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First Amendment

Attorney Kimberly Beck

The First Amendment says, “Congress shall make no law respecting an establishment of religion, or prohibiting the free exercise thereof; or abridging the freedom of speech, or of the press; or the right of the people peaceably to assemble, and to petition the Government for a redress of grievances.”

Ah, the First Amendment to the Constitution and the beginning of the Bill of Rights.

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  • The anti-federalists (the ones who didn’t want America to just be one country) were the ones who pushed for the Bill of Rights. That’s right. People like Alexander Hamilton who advocated making the US just one country instead of 13 individual countries, were not the major proponents of the Bill of Rights.
  • Hamilton said “the constitution is itself in every rational sense, and to every useful purpose, A BILL OF RIGHTS. The several bills of rights, in Great-Britain, form its constitution, and conversely the constitution of each state is its bill of rights. And the proposed constitution, if adopted, will be the bill of rights of the union.”  -Federalist No. 84

On to the First Amendment itself:

  • Why was this stuff about freedom of religion such a big deal? Well, that’s because people had been persecuted for hundreds of years over religion. I mean really persecuted – imprisoned, belongings confiscated, oh, and sometimes executed mercilessly – over whether they identified as a catholic or a protestant! What?!?! Yeah, they were that cruel to people who celebrated Christianity differently. Think of the hideous things they were willing to do to Jews, Muslims, or members of any other religion!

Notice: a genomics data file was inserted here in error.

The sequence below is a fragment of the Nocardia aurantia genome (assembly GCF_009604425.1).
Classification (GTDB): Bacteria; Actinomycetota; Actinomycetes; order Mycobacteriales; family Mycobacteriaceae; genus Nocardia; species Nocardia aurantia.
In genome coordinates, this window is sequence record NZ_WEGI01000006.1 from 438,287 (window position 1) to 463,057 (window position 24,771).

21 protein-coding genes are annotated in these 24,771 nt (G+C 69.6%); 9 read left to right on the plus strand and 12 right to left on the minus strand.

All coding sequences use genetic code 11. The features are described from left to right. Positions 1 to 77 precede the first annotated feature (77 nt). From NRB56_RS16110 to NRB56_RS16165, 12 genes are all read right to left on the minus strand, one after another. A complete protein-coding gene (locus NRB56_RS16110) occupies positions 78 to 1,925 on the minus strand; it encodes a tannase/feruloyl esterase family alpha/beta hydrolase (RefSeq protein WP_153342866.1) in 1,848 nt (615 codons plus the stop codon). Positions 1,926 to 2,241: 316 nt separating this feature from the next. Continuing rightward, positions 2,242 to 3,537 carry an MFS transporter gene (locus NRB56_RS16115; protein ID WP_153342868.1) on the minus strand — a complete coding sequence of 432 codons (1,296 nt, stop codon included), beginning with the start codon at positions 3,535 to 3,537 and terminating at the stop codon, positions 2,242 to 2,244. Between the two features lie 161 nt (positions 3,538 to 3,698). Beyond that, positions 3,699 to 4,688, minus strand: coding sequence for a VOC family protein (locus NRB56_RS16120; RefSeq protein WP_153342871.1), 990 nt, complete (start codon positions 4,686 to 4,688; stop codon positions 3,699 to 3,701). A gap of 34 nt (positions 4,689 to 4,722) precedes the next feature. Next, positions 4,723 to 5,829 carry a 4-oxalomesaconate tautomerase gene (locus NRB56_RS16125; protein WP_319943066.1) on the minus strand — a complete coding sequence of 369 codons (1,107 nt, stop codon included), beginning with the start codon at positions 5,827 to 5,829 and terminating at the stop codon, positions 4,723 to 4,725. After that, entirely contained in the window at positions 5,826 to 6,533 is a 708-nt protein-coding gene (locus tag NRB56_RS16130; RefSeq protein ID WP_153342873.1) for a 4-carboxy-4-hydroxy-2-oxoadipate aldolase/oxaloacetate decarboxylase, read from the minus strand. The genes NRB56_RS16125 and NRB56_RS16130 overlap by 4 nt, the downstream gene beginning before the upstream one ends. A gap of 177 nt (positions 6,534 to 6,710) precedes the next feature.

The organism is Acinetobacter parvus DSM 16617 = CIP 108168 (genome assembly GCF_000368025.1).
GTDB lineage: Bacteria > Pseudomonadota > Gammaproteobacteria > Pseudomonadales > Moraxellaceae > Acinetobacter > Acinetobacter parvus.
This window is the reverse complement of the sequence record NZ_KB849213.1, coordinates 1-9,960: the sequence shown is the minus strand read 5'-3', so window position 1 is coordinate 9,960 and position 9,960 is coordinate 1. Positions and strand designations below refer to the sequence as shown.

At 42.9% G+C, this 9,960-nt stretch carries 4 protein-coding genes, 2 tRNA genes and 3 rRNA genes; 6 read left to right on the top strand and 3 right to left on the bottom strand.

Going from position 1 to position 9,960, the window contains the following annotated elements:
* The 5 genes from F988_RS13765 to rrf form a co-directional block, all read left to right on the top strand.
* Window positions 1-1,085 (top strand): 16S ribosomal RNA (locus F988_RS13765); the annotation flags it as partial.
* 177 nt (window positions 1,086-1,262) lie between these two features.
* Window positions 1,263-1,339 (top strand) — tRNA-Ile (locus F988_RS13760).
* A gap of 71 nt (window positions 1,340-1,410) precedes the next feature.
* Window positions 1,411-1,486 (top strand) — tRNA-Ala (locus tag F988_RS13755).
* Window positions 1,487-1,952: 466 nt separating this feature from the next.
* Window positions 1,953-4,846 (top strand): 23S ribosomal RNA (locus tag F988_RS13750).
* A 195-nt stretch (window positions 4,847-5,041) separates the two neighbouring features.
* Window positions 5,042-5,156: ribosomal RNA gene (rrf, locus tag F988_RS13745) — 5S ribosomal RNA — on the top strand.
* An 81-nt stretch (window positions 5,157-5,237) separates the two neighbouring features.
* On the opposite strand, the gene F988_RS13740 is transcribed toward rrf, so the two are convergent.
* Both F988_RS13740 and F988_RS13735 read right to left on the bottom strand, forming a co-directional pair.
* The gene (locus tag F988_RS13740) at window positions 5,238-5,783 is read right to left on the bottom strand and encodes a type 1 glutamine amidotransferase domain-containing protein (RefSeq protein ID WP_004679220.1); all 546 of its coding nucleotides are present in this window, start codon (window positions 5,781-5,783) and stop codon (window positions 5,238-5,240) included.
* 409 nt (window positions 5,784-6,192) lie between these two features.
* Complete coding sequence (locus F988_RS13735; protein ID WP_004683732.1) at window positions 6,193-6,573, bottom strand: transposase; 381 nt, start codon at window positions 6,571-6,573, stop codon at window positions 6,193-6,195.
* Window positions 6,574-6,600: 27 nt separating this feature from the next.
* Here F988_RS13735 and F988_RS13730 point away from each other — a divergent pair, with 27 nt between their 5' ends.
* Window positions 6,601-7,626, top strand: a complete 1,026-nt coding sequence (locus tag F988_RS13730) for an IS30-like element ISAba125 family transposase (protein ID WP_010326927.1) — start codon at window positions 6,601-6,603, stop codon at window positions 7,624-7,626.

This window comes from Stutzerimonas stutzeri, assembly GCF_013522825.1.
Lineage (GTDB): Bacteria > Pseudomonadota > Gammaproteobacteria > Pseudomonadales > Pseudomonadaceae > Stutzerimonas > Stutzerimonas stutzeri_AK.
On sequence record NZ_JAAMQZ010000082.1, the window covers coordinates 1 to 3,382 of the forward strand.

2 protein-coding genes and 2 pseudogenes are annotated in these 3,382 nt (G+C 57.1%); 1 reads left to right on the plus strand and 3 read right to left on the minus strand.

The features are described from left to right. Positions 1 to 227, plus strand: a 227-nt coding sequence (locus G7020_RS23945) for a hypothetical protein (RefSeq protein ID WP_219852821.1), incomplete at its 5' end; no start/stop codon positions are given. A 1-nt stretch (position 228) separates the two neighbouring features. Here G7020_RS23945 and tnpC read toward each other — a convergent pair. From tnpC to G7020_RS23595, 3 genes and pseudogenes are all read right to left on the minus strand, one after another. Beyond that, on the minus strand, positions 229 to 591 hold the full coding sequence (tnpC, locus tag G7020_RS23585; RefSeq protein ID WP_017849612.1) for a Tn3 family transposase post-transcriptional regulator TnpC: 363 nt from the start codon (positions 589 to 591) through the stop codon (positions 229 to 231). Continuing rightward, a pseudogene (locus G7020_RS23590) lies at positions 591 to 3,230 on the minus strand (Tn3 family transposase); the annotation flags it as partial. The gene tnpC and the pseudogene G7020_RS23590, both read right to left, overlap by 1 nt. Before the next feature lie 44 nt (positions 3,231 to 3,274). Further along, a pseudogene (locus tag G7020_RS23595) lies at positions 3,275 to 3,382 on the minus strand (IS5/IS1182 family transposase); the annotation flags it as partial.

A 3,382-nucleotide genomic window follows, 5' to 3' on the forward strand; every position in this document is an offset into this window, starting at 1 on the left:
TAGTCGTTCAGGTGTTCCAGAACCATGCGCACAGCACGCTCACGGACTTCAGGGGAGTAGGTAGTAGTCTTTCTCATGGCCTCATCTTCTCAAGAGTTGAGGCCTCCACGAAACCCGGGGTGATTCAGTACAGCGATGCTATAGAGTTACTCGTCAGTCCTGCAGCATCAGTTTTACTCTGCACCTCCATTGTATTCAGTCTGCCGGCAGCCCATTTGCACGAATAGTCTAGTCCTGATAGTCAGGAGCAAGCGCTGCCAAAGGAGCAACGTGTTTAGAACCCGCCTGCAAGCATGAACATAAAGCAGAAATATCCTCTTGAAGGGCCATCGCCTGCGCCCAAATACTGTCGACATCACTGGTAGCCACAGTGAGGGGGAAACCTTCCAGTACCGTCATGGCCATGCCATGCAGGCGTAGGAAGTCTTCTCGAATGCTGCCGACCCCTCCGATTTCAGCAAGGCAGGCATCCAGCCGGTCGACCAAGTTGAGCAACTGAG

• One important part of the First Amendment that is often forgotten involves the first five words of the amendment: “Congress shall make no law…” The First Amendment, like the entire rest of the Constitution is about what the GOVERNMENT can and cannot do. So, can I throw someone out of my house because I don’t like what they have to say? Of course! The First Amendment doesn’t guarantee you the right to say whatever you want to whomever you want. Instead, it just says the government can’t make laws restricting your freedom of speech (subject to a bunch of exceptions, of course).
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1 Comment

  1. Jeff on January 12, 2022 at 11:50 pm

    The beauty of the Bill of Rights was its basis in what the Founders had seen and experienced. It seems to me that they wanted to try to ensure that the Federal government would have limited abilities to do many of the things the British monarchy had done in pursuit of power over its people.

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Kim Beck

Attorney Kimberly Beck

Cincinnati, Ohio

Attorney Kim Beck is the managing member of Beck Law Center, located in Cincinnati, Ohio.  She has 15 years of experience as an attorney, mostly on the defense.  She now represents plaintiffs in personal injury cases involving a variety of injuries caused by defecting drugs/ pharmaceuticals, medical malpractice, and other series accidents.  If you would like more information about her background and experience, please review her profile page.

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